Reporters Without Borders said today it was encouraged by progress in a British military police enquiry into the fate of two missing media workers - French cameraman Frédéric Nérac and Lebanese interpreter Hussein Osman, of the British TV network ITN - six months after they vanished without trace after being caught in shooting between US Marines and Iraqi forces near Basra, in southern Iraq, on 22 March.
British forces, who are in charge of the area, opened an official investigation in June and are now conducting searches and taking evidence from witnesses. They have not yet found solid indication of what happened to the pair, but US officials are now being helpful and France is cooperating with the enquiry.
Nérac’s wife Fabienne Nérac is available for interview by journalists and can be contacted through Reporters Without Borders at +33 (0)1.4483-8484.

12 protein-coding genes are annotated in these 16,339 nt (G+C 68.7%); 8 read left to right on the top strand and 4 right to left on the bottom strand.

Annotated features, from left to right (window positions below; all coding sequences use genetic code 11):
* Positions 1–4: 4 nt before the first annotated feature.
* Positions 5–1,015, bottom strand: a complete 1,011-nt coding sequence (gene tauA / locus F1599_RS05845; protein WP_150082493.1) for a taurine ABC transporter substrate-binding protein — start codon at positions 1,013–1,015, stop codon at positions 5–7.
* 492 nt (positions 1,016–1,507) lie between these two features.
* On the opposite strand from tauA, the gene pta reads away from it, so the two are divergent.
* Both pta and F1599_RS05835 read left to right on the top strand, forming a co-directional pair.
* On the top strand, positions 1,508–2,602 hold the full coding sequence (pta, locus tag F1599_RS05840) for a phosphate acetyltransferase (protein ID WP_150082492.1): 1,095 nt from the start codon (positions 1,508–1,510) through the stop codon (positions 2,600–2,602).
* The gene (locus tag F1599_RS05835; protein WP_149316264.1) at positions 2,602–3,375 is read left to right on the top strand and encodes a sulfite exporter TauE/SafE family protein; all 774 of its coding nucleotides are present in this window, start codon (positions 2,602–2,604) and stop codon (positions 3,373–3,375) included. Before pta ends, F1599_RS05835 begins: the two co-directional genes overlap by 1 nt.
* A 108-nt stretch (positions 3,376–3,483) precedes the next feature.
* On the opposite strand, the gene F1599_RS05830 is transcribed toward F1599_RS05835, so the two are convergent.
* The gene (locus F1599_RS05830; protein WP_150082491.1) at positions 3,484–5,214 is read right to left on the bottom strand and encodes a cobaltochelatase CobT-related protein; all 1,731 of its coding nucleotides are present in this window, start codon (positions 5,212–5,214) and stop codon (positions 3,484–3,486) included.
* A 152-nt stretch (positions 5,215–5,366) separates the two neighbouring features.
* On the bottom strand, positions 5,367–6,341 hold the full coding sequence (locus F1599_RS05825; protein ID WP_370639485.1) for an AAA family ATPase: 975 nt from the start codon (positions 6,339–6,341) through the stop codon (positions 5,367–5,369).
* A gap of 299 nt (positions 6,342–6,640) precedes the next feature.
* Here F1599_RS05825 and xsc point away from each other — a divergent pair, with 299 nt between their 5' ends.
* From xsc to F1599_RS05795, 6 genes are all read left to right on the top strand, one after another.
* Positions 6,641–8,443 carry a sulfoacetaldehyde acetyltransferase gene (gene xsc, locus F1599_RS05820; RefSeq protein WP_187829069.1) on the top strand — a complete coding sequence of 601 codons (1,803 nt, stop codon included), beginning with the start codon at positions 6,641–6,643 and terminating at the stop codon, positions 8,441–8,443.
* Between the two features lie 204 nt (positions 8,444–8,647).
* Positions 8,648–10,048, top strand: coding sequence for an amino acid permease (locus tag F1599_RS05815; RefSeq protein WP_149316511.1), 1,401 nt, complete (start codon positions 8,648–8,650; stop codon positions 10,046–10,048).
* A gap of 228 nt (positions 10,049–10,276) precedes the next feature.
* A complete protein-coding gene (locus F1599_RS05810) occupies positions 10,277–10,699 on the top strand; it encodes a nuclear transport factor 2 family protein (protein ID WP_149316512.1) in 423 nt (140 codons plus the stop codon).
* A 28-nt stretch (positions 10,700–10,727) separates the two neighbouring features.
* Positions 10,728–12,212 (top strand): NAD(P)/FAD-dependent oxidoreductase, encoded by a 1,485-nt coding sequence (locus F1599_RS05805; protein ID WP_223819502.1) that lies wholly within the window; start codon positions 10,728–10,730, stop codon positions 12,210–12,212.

A team of four non-"embedded" ITN journalists, including Nérac and Osman, were caught in the shooting on the second day of the US-British invasion of Iraq.
British star reporter Terry Lloyd was killed, probably by US gunfire, and his colleague, Belgian cameraman Daniel Demoustier, who was in the same jeep (marked "TV") was wounded. Demoustier hid in a ditch and was then taken to Kuwait by a passing British journalist. Nérac, 43, and Osman, 28, who were driving another vehicle, also marked "TV," vanished without trace.
US Secretary of State Colin Powell personally promised Nérac’s wife at a Brussels press conference on 3 April that US officials would find out what had happened.
The two men’s journalists’ cards were found at Baath party offices in Al-Zubair, about 20 kms south of Baghdad, on 7 May. British authorities at first refused to make an official enquiry, saying ITN should first provide evidence that a war crime had been committed. But they relented in late May and began investigating in early June.